**To**:**Leela Frankcombe <leela.frankcombe@xxxxxxxxx>****Subject**:**Re: [ferret_users] current path length****From**:**mick spillane <mick.spillane@xxxxxxxx>**- Date: Thu, 19 May 2011 13:02:10 -0700
- Cc: oar.pmel.ferret_users@xxxxxxxx
- In-reply-to: <BFAB582F-8F26-4C35-9E1B-B07FCA7CC798@xxxxxxxxx>
- References: <BFAB582F-8F26-4C35-9E1B-B07FCA7CC798@xxxxxxxxx>
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Hi Leela,

First: Check that Ferret's "where" command is working for you: go ptest where

use levitus_climatology ; let sst=temp[k=1] fill/x=140:310/y=-30:10 sst ; cont/o/lev=(25)/x=140:310/y=-30:10 sst go polydef ! prompts user to click on desired points, terminating by

sho data 2> ./vertices.xy (default) name title I J K L

! circle distances along the curve. One way to do this is as follows: go greatcircle ! definitions for great circle calculations let lon1=vx ; let lat1=vy ; let lon2=vx[k=@shf] ; let lat2=vy[k=@shf]

18033.

Hope it is of use, Mick ---------------- On 5/19/11 11:06 AM, Leela Frankcombe wrote:

Dear Ferreters, I've come across a question which is simple in theory but in practice I'm having a little trouble. So I'm wondering if anyone else has found a solution. What I would like to do is calculate the path length of an ocean current. To define the path of the current I pick a particular sea surface height contour, now I would like to be able to calculate the length of that contour. I've been trying to use @loc or @weq to select the points at which SSH reaches the value that I've chosen but they only find the first instance along a given latitude or longitude so they miss parts where the current meanders (and also sometimes pick up eddies). Is there a way to use @loc or @weq to find every instance of a particular value? Or has someone got a better solution? Thanks! Leela. ----------------------------------------------------------------------------------- Leela Frankcombe Post-doctoral researcher Institute for Marine and Atmospheric research Utrecht Utrecht University The Netherlands www.phys.uu.nl/~frankcmb l.m.frankcombe@xxxxx -----------------------------------------------------------------------------------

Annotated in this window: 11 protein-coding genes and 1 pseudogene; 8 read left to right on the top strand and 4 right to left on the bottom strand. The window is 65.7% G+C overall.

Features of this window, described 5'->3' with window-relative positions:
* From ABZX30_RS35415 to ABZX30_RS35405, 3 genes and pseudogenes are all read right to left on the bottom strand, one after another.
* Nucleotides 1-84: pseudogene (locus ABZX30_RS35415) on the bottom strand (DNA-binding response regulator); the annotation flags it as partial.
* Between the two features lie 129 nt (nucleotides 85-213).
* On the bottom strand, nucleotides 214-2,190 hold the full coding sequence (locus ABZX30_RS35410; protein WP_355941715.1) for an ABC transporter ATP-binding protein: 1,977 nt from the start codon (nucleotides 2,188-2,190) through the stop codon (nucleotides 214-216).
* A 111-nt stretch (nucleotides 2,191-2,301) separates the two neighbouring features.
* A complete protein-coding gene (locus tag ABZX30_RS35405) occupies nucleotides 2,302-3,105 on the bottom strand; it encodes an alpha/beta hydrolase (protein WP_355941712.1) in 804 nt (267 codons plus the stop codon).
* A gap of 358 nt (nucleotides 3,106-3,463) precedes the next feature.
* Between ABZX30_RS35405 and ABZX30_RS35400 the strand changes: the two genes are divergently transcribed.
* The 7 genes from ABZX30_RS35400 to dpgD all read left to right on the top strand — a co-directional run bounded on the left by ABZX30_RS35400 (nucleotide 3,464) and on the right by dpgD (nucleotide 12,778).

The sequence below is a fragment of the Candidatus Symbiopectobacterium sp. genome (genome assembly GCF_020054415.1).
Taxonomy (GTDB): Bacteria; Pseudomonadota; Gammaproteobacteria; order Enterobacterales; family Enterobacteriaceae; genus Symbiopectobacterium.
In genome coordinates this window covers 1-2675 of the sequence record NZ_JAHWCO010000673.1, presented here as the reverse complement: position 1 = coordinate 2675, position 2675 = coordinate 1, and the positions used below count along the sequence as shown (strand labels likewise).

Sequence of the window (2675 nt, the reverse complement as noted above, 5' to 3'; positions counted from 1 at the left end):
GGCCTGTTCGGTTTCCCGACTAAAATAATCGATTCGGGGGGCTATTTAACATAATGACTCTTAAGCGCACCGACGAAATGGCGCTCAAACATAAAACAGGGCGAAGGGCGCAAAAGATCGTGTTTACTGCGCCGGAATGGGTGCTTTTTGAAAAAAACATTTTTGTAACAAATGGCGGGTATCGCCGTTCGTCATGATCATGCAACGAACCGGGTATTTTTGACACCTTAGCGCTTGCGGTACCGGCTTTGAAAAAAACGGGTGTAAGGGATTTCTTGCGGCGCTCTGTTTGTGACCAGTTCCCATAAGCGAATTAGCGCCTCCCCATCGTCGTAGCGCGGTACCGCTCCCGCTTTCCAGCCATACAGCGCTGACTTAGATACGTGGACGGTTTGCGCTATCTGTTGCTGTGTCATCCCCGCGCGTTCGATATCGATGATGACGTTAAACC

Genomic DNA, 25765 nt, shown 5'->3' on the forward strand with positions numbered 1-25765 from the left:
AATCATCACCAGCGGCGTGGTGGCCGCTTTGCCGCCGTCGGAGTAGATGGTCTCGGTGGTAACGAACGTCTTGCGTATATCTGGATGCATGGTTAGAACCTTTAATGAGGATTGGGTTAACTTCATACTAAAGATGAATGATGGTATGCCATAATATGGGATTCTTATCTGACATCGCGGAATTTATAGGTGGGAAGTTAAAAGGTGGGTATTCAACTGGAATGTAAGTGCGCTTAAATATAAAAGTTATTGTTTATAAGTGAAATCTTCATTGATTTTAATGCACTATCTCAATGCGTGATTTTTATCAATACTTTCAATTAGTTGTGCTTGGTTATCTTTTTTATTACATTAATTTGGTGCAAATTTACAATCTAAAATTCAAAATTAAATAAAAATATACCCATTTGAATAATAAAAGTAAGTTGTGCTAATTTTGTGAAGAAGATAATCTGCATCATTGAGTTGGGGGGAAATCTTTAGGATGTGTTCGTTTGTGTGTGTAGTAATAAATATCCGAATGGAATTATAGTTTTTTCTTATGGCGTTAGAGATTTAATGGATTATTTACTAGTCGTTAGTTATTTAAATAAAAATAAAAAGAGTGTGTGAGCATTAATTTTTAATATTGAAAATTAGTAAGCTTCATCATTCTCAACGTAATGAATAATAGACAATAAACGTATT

**Attachment:
demo.png**

! polydef : use mouse click to define polygon vertices can mode verify let done=0 ; sp rm -f vertices.xy say "****************************************************" say "* *" say "* Add polygon vertices by mouse clicks. Terminate *" say "* by clicking to the left of the plot area. *" say "* *" say "****************************************************" ! add new vertices to the file vertices.xy repeat/range=1:1000 go add_vertex ! then read in the resulting file sp get_vertices ; go get_vertices set mode verify

! add a new vertex to the vertex file while done=0 if `done eq 0` then where if `($XMOUSE) gt ($XAXIS_MIN)` then list/nohead/app/form=(2f12.6)/file=vertices.xy ($XMOUSE),($YMOUSE) ! if visible marks at the vertices are not desired drop the next line plot/o/nolab/vs/sym=1 ($XMOUSE),($YMOUSE) else let done=1 endif endif

! greatcircle : definitions for great circle calculations between ! two locations lon1,lat1 and lon2,lat2 (in degrees) ! let d2r=atan(1.)/45 let rlon1=d2r*lon1 ; let rlat1=d2r*lat1 let rlon2=d2r*lon2 ; let rlat2=d2r*lat2 ! define great circle distances from lon1,lat1 to lon2,lat2 in radians ... let/title="Great Circle Distance (radians)" \ gcrad=acos(sin(rlat1)*sin(rlat2)+cos(rlat1)*cos(rlat2)*cos(rlon2-rlon1)) ! ... and kilometers let/title="Great Circle Distance (km)" gckm=111.11*gcrad/d2r let/title="Great Circle Distance (nm)" gcnm=60*gcrad/d2r ! define initial heading from lon1,lat1 to lon2,lat2 (clockwise from north) let gcharg=acos((sin(rlat2)-sin(rlat1)*cos(gcrad))/(sin(gcrad)*cos(rlat1))) ! correct for near north-south pairings let gchfix=gcharg[x=@fln]/d2r let/title="Initial Heading (degrees)" \ gchead=if(sin(rlon2-rlon1) gt 0)then gchfix else 360-gchfix let/title="Secant Distance (3-D separation in km)" seckm=gckm*sin(gcrad/2)/(gcrad/2) let lat=atan((tan(d2r*lat2)*sin(d2r*(lon-lon1))-tan(d2r*lat1)*sin(d2r*(lon-lon2)))/ \ sin(d2r*(lon2-lon1)))/d2r ! Usage: the results "gcrad", "gckm", and "gchead" are computed based on ! existing variables lon1,lat1 representing the start point and ! lon2,lat2 representing the destination. ! ! NOTE : To plot a greatcircle from lon1,lat1 to lon2,lat2 define a variable "lon" ! that spans the interval between them with sufficient resolution, for example ! def axis/x=`lon1`:`lon2`:0.1 xax ; let lon=x[gx=xax] ! plot/o/vs/nolab/line=2 lon,lat ! If a gridded file such as a topography is available it may be convenient to ! use that x-axis for "lon": ! let lon=x[g=...] ! plot/o/vs/nolab/line=2/x=`lon1`:`lon2` lon,lat !

#! /bin/csh -f # get_vertices : create ferret script to access vertex data set nrec=`wc -l vertices.xy | awk '{print $1}'` echo 'def axis/z=1:'$nrec':1/mod zpoly ; def grid/z=zpoly gpoly' >! get_vertices.jnl echo 'file/form=free/g=gpoly/var=vx,vy vertices.xy' >> get_vertices.jnl

**Follow-Ups**:**Re: [ferret_users] current path length***From:*Andrew Wittenberg

**Re: [ferret_users] current path length***From:*Jaison Kurian

**References**:**[ferret_users] current path length***From:*Leela Frankcombe

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